Profile English Linguistics
What is the field of study about?
The description of the English language on various levels, highlighting morphology, syntax, semantics and discourse pragmatics.
The Department of English regularly offers MA level courses concerning the description of the English language and its varieties focussing on morphosyntax, semantics, discourse pragmatics and interfacing phenomena. These courses build on students’ basic linguistic experience and develop their knowledge of theoretical and empirical issues. Courses often follow a comparative approach, contrasting either different varieties of English or English and other languages.
Acquisition of English as a first and second language in multilingual contexts
Many English linguistics courses at the MA level are concerned with the acquisition of English and its varieties in multilingual and postcolonial contexts. We highlight both the acquisition of language-specific grammatical structures and underlying universal and theoretical issues in language acquisition. Many courses work with empirical research data, so that the basics of empirical methodology in language acquisition research are also part of classes. Some of these classes are also geared toward future teachers and thus incorporate the study of acquisition processes in the context of mono- and bilingual schools. These courses also address the interplay of language acquisition and literacy.
Language contact and creole languages
Another key topic in English Linguistics MA courses is describing and explaining language contact phenomena and the development of creole languages. In these courses, we analyze contact languages at the interface of language acquisition and language change and employ general, psycholinguistic and sociolinguistic perspectives to explain these phenomena.
Historical Linguistics and the History of English
The English Department also offers classes on describing the historical development of English. Our particular focus is on the stages leading from Middle English to Early Modern English. These courses address both theoretical and methodological foundations of diachronic linguistics in general, as well as phenomena specific to the history of English. The interface of morphosyntactic und discourse pragmatic processes of language change are commonly highlighted.
What does the Cologne Department of English Linguistics do?
All the core themes described above are also the subject of research conducted at Cologne’s three chairs of English Linguistics. The research profiles of these departments can be viewed using the links below:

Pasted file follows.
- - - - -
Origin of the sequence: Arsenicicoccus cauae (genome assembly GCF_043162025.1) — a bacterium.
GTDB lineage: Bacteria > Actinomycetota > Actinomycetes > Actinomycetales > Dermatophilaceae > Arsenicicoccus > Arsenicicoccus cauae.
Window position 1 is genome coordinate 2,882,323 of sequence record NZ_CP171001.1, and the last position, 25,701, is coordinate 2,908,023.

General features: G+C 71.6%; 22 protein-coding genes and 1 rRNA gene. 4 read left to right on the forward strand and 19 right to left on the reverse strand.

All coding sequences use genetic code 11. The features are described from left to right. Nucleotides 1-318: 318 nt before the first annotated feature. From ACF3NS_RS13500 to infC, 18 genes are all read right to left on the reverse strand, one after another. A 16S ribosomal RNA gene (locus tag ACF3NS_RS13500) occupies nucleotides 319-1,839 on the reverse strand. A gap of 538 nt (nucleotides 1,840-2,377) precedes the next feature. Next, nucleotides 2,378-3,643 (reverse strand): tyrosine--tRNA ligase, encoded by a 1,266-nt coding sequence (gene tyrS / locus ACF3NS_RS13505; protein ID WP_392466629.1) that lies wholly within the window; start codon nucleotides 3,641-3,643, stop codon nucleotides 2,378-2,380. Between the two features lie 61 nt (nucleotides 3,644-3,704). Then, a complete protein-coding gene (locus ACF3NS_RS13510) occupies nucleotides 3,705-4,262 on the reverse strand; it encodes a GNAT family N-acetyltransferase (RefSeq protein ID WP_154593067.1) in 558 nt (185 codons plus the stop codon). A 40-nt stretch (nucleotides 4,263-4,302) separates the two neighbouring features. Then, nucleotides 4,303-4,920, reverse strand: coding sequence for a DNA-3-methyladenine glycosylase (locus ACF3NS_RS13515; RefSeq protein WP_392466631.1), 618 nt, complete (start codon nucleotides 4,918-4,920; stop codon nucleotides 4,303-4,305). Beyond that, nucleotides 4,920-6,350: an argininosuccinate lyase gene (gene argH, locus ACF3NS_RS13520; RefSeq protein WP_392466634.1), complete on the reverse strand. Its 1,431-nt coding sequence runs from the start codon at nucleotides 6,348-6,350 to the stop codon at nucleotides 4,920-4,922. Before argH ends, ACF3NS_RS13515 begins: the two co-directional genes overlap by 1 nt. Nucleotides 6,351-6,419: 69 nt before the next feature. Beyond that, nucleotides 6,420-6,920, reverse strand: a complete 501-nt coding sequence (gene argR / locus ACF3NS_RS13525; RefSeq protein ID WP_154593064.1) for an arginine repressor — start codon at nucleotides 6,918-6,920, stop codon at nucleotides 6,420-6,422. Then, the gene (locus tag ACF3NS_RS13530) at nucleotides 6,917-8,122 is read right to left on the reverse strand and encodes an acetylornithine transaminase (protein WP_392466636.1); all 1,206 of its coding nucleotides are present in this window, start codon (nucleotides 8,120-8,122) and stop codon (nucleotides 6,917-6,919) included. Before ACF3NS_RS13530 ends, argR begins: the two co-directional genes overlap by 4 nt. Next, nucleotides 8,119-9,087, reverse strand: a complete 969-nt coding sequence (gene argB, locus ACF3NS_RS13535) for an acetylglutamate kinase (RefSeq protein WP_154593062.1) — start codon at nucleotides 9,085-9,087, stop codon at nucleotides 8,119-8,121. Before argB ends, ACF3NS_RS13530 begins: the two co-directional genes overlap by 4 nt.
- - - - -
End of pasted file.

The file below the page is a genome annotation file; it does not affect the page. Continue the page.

Chair of Applied English Linguistics, Prof. Dr. Adone: here
Chair of English Linguistics, Prof. Dr. Bongartz: here
Chair of English Historical Linguistics, Prof. Dr. Kohnen: here
What are the prerequisites?
Please note: Level C1 (CEFR) English proficiency is required to take the profile module English Linguistics. All English Linguistics courses taught at the MA level are conducted in English.
Students should be acquainted with linguistic descriptions of English and have basic knowledge of English phonology, morphology, syntax and semantics. They should also have prior knowledge of the general theories and methods of English Linguistics and be interested in research issues concerning language diversity and World Englishes.
Should you happen to be unsure as to whether your prior knowledge is sufficient, you can consult an introductory volume on English linguistics. The following three are used in the English Department’s introductory seminars:
- Fromkin, V., Rodman, R. & Hyams, N. 2007. An Introduction to Language. Boston, MA: Thomson Wadsworth.
- Kortmann, B. 2005. English Linguistics: Essentials. Berlin: Cornelsen.
- Radford, A.; Atkinson, M.; Britain, D.; Clahsen, H. & Spencer, A. 2009. Linguistics. An Introduction. 2nd Ed. Cambridge: Cambridge University Press.
What is the field of study not about?
English language classes are not part of the profile module. Oral and written English proficiency in academic contexts equivalent to at least level C1 is imperative.
Which modules is the field of study principally involved in?
AM 2-5, SM 1b, (SM 2a)
Who can I contact?
Englisches Seminar I
Philosophikum, room 1.009
Dr. Monika Klages-Kubitzki